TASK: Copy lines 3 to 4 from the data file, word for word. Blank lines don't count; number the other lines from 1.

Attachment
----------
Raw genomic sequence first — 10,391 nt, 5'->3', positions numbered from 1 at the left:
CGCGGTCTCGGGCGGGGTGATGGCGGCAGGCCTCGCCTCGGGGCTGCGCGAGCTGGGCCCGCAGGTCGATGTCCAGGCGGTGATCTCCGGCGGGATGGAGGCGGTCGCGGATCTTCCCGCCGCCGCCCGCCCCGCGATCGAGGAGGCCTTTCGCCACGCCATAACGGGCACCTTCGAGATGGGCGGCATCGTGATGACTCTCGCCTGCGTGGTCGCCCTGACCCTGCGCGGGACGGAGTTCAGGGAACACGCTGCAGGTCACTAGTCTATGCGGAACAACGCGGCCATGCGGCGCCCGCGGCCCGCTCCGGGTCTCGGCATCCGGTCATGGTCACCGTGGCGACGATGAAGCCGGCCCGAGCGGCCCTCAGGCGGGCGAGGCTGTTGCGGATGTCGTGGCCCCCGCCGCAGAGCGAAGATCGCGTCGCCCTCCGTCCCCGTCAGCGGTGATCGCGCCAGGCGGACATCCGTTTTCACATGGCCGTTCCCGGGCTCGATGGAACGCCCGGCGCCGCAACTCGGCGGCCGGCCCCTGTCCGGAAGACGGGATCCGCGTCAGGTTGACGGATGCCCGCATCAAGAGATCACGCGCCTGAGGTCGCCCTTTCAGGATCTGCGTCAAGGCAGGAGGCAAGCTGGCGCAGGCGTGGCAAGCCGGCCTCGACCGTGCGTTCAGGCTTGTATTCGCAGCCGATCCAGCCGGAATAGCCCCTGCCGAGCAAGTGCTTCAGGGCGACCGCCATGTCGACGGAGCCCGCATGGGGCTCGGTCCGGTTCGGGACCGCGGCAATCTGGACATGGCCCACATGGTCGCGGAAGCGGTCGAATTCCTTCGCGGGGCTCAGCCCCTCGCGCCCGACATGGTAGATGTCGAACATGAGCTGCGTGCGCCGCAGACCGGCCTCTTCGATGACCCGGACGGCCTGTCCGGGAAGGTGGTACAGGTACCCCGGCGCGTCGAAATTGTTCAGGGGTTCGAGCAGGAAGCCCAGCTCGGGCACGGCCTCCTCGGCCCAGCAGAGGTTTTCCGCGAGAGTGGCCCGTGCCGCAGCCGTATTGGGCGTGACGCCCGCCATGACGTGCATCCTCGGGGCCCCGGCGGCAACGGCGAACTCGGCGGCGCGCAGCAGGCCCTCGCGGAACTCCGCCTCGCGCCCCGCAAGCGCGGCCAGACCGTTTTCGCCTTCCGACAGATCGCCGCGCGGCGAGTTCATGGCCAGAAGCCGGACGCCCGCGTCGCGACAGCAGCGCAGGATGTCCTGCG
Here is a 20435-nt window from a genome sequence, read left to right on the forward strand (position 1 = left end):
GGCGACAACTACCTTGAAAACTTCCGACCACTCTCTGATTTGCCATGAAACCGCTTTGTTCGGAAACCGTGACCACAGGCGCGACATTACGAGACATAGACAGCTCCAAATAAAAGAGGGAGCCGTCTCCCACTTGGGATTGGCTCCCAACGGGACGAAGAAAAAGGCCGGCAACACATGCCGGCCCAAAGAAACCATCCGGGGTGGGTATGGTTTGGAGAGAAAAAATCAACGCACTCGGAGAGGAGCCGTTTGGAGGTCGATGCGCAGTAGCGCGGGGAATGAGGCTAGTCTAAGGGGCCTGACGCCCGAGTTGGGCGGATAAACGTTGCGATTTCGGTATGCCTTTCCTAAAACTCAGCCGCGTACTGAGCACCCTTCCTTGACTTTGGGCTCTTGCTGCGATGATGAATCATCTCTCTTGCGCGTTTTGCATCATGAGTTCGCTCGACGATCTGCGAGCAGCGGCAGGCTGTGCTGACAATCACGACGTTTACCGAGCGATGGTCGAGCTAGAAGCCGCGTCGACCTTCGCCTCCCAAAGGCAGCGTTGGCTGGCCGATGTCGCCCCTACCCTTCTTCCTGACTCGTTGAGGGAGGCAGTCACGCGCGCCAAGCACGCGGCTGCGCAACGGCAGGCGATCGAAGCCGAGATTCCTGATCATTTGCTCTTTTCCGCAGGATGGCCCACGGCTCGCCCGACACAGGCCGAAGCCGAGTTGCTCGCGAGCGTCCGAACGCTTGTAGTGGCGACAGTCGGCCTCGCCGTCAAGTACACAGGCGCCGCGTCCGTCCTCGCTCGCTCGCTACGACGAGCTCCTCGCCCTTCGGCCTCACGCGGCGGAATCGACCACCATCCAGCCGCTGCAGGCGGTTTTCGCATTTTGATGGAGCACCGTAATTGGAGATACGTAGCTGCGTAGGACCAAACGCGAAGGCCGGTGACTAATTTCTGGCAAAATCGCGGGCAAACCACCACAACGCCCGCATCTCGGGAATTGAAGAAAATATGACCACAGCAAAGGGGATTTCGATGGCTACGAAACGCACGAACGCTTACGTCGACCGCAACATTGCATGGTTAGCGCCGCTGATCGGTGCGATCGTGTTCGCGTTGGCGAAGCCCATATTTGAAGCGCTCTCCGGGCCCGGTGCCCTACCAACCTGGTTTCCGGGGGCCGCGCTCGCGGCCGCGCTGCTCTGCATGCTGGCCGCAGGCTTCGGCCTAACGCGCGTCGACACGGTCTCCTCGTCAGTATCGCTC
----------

Here is a 20435-nt window from a genome sequence, read left to right on the forward strand (position 1 = left end):
GGCGACAACTACCTTGAAAACTTCCGACCACTCTCTGATTTGCCATGAAACCGCTTTGTTCGGAAACCGTGACCACAGGCGCGACATTACGAGACATAGACAGCTCCAAATAAAAGAGGGAGCCGTCTCCCACTTGGGATTGGCTCCCAACGGGACGAAGAAAAAGGCCGGCAACACATGCCGGCCCAAAGAAACCATCCGGGGTGGGTATGGTTTGGAGAGAAAAAATCAACGCACTCGGAGAGGAGCCGTTTGGAGGTCGATGCGCAGTAGCGCGGGGAATGAGGCTAGTCTAAGGGGCCTGACGCCCGAGTTGGGCGGATAAACGTTGCGATTTCGGTATGCCTTTCCTAAAACTCAGCCGCGTACTGAGCACCCTTCCTTGACTTTGGGCTCTTGCTGCGATGATGAATCATCTCTCTTGCGCGTTTTGCATCATGAGTTCGCTCGACGATCTGCGAGCAGCGGCAGGCTGTGCTGACAATCACGACGTTTACCGAGCGATGGTCGAGCTAGAAGCCGCGTCGACCTTCGCCTCCCAAAGGCAGCGTTGGCTGGCCGATGTCGCCCCTACCCTTCTTCCTGACTCGTTGAGGGAGGCAGTCACGCGCGCCAAGCACGCGGCTGCGCAACGGCAGGCGATCGAAGCCGAGATTCCTGATCATTTGCTCTTTTCCGCAGGATGGCCCACGGCTCGCCCGACACAGGCCGAAGCCGAGTTGCTCGCGAGCGTCCGAACGCTTGTAGTGGCGACAGTCGGCCTCGCCGTCAAGTACACAGGCGCCGCGTCCGTCCTCGCTCGCTCGCTACGACGAGCTCCTCGCCCTTCGGCCTCACGCGGCGGAATCGACCACCATCCAGCCGCTGCAGGCGGTTTTCGCATTTTGATGGAGCACCGTAATTGGAGATACGTAGCTGCGTAGGACCAAACGCGAAGGCCGGTGACTAATTTCTGGCAAAATCGCGGGCAAACCACCACAACGCCCGCATCTCGGGAATTGAAGAAAATATGACCACAGCAAAGGGGATTTCGATGGCTACGAAACGCACGAACGCTTACGTCGACCGCAACATTGCATGGTTAGCGCCGCTGATCGGTGCGATCGTGTTCGCGTTGGCGAAGCCCATATTTGAAGCGCTCTCCGGGCCCGGTGCCCTACCAACCTGGTTTCCGGGGGCCGCGCTCGCGGCCGCGCTGCTCTGCATGCTGGCCGCAGGCTTCGGCCTAACGCGCGTCGACACGGTCTCCTCGTCAGTATCGCTC